Stockbroker: An agent who does the trading on the stock exchange; usually far from broke.

Tax: Money you have to pay to the Government which, in theory at least, is then used to pay for useful things like the nation’s health, education and politician’s lunches. There are many different kinds, eg income tax comes out of your pay packet and VAT which is charged on many goods that you buy. Basically, if you make a bit of money out of anything the government wants a cut of it. Also know as ‘daylight robbery’.

Tax Credit: A well-intentioned but rather bureaucratic system of extra tax free allowances. A tax credit is an amount taken off the tax bill of certain groups of people, eg some couples with children under 16, so the lucky souls don’t have to pay as much.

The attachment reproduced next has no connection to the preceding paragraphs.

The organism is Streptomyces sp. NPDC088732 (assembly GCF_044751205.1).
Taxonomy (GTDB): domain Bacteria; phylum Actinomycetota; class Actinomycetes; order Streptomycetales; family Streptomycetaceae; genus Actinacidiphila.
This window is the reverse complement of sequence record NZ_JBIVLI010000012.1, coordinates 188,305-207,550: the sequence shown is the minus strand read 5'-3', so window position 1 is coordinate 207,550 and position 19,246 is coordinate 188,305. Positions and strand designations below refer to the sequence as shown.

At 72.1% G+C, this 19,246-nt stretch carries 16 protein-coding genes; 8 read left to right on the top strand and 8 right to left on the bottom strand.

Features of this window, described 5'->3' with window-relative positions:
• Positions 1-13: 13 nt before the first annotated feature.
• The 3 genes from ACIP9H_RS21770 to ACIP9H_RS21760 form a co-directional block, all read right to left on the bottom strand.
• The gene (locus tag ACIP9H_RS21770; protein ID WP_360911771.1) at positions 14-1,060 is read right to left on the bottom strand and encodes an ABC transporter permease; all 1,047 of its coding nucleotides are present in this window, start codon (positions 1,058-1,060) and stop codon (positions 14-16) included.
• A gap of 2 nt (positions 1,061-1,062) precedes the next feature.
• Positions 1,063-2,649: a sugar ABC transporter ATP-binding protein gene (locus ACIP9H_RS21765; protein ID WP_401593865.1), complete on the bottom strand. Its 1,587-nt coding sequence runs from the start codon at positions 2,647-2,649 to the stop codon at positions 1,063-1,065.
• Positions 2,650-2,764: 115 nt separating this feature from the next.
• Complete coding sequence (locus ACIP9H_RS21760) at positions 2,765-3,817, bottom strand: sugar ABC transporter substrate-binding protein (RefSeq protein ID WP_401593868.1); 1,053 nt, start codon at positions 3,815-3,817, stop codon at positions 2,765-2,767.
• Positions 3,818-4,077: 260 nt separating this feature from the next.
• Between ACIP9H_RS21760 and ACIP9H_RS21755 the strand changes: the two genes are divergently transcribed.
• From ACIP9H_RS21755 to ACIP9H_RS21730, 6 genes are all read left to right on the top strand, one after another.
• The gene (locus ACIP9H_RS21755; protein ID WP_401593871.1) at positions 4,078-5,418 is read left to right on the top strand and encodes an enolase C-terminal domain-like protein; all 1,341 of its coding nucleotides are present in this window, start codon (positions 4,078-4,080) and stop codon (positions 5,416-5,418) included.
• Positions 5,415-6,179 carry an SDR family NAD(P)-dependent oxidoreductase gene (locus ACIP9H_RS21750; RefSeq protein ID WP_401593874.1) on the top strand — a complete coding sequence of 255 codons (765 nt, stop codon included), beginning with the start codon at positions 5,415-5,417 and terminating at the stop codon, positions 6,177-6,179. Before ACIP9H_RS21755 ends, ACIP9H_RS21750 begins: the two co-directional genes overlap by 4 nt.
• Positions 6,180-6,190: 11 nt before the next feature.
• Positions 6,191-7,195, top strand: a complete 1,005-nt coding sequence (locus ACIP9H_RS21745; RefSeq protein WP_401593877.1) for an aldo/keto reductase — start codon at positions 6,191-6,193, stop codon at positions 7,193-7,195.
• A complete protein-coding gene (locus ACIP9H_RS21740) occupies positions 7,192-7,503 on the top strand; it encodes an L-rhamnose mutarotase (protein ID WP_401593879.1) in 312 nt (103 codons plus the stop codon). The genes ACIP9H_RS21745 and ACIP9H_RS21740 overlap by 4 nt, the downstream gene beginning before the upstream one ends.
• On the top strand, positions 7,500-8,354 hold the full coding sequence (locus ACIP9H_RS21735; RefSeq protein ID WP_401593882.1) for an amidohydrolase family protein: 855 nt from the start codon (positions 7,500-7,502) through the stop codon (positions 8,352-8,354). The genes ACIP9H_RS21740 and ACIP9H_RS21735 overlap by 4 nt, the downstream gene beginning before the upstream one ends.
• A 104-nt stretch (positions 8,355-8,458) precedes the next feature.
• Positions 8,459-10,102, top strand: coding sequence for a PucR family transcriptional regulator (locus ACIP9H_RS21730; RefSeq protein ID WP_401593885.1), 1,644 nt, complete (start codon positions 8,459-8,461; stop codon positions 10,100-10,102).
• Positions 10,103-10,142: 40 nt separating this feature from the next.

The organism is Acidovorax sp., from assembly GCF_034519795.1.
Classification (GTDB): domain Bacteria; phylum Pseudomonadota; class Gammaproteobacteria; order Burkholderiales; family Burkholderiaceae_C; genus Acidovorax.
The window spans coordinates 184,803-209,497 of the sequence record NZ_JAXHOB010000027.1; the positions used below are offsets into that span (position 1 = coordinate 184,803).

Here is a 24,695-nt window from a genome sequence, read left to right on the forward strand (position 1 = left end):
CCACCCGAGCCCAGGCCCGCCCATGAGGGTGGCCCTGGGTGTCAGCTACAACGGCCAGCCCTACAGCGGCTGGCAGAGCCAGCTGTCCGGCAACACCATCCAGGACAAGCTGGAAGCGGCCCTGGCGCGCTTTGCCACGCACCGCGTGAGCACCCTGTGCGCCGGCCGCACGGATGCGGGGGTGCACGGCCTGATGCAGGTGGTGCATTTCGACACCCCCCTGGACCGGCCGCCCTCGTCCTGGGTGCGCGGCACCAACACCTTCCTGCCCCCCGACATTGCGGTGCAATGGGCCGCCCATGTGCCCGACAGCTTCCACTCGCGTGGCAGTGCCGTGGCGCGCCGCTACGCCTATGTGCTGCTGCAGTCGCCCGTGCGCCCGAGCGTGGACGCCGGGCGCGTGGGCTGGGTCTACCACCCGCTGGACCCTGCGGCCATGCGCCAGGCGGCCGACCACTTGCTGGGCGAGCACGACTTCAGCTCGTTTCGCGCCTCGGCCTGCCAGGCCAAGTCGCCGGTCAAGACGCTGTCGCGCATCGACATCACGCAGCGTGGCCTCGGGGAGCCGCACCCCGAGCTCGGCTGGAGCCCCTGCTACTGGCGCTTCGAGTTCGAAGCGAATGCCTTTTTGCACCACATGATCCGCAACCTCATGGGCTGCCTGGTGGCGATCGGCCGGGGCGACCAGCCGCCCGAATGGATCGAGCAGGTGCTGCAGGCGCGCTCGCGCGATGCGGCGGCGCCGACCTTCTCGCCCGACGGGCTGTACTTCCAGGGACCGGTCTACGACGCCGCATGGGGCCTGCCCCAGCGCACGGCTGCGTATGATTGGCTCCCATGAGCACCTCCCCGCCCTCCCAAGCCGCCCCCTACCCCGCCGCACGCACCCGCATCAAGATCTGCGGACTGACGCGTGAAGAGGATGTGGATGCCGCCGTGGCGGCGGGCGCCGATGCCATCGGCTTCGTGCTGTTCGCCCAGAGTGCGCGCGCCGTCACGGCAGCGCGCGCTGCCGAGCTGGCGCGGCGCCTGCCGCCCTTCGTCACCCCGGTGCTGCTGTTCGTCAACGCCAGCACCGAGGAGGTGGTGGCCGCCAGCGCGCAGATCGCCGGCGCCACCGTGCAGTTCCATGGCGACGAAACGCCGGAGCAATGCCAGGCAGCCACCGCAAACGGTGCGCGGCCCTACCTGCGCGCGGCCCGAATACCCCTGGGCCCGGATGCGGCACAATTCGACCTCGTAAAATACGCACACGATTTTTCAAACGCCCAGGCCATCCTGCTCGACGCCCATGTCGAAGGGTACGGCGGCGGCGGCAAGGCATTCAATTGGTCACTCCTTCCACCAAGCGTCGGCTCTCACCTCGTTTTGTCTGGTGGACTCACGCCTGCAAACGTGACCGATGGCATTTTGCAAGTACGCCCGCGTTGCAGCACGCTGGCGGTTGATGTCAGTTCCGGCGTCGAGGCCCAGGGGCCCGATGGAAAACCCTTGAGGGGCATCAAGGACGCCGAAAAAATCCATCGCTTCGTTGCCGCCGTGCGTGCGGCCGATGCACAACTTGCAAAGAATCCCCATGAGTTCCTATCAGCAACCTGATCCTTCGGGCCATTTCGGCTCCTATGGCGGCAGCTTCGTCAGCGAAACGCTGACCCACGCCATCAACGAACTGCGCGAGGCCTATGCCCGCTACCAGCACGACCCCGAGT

Tax Relief: A system whereby someone doesn’t have to pay tax on part of their income. Always worth snapping up, if you qualify.

Yield: The annual income you get from an investment, expressed as a percentage of the value of that investment. The interest rate on a savings account, for example.